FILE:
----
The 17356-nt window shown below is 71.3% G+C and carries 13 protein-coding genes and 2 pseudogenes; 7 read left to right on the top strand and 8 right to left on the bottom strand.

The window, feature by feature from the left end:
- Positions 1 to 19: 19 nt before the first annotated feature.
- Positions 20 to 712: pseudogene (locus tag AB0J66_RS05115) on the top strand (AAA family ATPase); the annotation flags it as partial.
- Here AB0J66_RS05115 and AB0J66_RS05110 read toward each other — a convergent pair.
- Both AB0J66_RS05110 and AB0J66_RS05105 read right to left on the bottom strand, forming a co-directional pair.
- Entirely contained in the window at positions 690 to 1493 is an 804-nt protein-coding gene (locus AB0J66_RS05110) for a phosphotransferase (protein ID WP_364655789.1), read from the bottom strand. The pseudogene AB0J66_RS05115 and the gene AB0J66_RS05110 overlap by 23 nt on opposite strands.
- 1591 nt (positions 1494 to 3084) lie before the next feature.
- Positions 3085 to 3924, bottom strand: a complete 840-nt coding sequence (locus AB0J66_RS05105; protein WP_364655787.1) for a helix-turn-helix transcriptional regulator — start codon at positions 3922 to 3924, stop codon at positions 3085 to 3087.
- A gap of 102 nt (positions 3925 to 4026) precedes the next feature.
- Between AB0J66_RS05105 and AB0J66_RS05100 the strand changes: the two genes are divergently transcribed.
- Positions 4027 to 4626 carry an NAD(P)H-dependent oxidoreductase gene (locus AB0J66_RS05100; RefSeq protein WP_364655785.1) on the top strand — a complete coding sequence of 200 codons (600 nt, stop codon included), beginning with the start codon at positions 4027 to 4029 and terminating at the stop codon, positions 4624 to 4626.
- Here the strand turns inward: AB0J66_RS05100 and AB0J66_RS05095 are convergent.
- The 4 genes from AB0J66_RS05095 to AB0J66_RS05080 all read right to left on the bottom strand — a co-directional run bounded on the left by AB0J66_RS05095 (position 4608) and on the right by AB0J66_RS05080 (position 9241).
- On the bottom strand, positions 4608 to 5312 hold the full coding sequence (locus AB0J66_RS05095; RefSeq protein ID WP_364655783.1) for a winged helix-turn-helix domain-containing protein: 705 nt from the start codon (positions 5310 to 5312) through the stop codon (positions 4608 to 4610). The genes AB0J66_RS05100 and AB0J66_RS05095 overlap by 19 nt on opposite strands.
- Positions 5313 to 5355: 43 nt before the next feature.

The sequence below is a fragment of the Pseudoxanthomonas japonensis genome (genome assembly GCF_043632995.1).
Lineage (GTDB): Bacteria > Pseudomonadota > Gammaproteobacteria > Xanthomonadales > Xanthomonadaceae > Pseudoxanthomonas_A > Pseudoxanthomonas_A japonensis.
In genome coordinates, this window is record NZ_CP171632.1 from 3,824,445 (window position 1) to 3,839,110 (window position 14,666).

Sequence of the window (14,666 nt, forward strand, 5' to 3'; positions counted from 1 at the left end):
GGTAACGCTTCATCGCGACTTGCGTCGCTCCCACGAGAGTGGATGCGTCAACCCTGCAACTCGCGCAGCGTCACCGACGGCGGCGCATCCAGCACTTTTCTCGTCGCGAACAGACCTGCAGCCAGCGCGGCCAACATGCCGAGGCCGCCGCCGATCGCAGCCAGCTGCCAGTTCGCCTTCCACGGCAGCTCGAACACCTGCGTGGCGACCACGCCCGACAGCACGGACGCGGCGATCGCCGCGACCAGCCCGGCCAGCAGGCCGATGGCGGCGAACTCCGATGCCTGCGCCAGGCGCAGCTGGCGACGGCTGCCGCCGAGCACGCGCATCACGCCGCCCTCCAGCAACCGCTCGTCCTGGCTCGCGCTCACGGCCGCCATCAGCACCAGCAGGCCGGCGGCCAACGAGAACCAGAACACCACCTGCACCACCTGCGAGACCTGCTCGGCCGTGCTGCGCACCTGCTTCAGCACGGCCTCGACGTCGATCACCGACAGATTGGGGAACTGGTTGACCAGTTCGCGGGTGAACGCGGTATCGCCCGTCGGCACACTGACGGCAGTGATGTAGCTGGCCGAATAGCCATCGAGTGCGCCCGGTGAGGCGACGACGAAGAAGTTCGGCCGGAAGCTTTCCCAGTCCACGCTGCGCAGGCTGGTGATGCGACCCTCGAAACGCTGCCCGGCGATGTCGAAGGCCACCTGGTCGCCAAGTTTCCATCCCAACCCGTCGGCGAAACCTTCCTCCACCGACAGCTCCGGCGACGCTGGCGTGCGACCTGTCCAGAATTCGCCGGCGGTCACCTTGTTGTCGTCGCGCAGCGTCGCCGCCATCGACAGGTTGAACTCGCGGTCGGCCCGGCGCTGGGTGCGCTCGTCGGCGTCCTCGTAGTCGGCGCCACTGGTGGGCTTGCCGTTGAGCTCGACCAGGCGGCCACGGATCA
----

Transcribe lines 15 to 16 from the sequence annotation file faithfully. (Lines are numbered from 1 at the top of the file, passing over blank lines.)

- On the bottom strand, positions 4608 to 5312 hold the full coding sequence (locus AB0J66_RS05095; RefSeq protein ID WP_364655783.1) for a winged helix-turn-helix domain-containing protein: 705 nt from the start codon (positions 5310 to 5312) through the stop codon (positions 4608 to 4610). The genes AB0J66_RS05100 and AB0J66_RS05095 overlap by 19 nt on opposite strands.
- Positions 5313 to 5355: 43 nt before the next feature.